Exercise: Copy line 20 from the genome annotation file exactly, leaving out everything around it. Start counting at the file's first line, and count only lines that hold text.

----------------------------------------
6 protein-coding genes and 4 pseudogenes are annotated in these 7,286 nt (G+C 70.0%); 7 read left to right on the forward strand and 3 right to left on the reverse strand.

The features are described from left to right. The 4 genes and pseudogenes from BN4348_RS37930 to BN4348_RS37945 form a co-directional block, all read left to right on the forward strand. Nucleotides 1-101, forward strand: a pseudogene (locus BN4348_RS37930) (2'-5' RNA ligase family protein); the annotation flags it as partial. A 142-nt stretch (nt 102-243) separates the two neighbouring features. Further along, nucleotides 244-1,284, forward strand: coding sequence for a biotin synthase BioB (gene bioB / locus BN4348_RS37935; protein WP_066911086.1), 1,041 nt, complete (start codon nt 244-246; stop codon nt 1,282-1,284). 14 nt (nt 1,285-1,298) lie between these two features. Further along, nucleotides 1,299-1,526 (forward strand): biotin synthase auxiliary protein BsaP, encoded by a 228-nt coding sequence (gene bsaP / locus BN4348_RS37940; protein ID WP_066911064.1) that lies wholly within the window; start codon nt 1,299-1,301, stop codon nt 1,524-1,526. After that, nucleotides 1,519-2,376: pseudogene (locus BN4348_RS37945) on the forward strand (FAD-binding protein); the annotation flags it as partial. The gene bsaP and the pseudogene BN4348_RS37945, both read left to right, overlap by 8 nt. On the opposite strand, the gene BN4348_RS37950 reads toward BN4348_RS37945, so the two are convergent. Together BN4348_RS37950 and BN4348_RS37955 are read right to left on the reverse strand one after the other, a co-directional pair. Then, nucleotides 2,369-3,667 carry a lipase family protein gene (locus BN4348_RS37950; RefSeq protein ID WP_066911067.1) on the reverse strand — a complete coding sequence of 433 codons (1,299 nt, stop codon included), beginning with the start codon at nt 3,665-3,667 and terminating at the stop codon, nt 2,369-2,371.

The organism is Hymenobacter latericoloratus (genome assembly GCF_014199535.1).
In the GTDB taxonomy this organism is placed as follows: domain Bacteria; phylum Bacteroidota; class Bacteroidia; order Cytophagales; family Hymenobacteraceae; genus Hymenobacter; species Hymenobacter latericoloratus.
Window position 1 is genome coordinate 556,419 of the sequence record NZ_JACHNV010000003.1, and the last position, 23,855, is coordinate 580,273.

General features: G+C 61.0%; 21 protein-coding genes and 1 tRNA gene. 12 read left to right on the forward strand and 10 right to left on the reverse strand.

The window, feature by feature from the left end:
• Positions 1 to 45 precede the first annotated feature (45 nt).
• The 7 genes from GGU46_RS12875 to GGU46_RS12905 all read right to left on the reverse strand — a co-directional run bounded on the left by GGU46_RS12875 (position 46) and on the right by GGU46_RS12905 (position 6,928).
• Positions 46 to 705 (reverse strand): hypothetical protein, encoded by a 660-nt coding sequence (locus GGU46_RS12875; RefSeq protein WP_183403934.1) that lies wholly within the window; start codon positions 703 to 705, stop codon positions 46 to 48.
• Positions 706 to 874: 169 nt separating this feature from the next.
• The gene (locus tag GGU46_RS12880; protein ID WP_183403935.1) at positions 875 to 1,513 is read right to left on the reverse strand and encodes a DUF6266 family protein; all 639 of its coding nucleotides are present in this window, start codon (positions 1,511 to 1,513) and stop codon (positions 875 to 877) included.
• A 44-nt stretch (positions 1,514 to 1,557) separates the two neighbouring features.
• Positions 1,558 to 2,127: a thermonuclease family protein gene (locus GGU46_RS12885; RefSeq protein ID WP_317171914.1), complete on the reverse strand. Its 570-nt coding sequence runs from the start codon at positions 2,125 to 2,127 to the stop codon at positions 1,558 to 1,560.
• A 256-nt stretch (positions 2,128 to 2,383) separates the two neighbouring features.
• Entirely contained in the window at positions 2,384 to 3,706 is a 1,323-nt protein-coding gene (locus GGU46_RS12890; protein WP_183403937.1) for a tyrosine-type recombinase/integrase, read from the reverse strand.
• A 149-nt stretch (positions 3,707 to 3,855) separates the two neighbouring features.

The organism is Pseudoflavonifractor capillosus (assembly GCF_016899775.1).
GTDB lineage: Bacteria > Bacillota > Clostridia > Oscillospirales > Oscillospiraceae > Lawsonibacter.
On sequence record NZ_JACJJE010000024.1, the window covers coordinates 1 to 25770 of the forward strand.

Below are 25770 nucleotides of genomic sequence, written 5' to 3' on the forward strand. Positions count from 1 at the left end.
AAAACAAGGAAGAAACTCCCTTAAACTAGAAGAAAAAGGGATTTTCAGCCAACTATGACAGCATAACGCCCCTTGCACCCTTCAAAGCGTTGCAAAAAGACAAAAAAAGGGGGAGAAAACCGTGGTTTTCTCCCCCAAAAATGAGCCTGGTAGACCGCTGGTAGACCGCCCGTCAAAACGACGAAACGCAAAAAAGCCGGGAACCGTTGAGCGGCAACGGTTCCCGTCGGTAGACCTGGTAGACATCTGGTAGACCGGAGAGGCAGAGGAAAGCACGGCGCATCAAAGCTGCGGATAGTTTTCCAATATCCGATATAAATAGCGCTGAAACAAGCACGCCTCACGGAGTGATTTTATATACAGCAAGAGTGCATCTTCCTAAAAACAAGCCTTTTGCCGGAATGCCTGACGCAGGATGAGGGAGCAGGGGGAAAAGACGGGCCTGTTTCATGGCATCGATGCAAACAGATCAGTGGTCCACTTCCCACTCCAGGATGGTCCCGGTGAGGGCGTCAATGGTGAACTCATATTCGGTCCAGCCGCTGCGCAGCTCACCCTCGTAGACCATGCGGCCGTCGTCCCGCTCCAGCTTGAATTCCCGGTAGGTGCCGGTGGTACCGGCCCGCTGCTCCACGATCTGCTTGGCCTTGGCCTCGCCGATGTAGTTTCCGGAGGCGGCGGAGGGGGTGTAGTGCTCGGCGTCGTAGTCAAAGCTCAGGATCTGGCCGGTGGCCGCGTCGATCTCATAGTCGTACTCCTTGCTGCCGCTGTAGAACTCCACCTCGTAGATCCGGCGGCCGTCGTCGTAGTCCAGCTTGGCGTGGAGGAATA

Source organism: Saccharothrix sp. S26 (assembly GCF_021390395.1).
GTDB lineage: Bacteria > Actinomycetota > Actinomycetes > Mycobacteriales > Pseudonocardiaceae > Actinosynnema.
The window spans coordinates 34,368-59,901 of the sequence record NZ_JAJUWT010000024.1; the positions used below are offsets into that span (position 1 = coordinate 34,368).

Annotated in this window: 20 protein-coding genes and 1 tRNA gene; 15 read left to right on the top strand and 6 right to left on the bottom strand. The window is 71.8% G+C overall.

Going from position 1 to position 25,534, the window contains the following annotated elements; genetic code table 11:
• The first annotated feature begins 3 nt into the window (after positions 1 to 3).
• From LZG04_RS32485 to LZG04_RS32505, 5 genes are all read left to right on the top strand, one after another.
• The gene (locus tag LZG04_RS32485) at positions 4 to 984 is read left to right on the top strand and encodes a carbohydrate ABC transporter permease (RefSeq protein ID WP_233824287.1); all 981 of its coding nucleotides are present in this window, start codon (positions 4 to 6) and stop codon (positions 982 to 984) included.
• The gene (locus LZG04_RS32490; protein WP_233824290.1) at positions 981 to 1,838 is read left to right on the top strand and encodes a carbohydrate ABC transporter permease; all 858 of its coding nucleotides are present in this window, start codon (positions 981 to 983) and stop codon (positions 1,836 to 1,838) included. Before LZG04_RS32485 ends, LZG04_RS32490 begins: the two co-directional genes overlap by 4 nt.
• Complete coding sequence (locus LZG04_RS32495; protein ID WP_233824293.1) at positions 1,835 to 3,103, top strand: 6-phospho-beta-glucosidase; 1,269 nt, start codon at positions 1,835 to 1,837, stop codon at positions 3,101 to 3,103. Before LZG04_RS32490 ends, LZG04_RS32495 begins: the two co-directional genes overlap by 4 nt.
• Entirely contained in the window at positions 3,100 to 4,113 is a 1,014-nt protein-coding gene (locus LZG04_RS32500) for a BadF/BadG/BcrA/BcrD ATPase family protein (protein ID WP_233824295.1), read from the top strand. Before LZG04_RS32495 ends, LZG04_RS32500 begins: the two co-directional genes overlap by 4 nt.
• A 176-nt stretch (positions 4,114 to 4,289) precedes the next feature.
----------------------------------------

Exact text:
On sequence record NZ_JACJJE010000024.1, the window covers coordinates 1 to 25770 of the forward strand.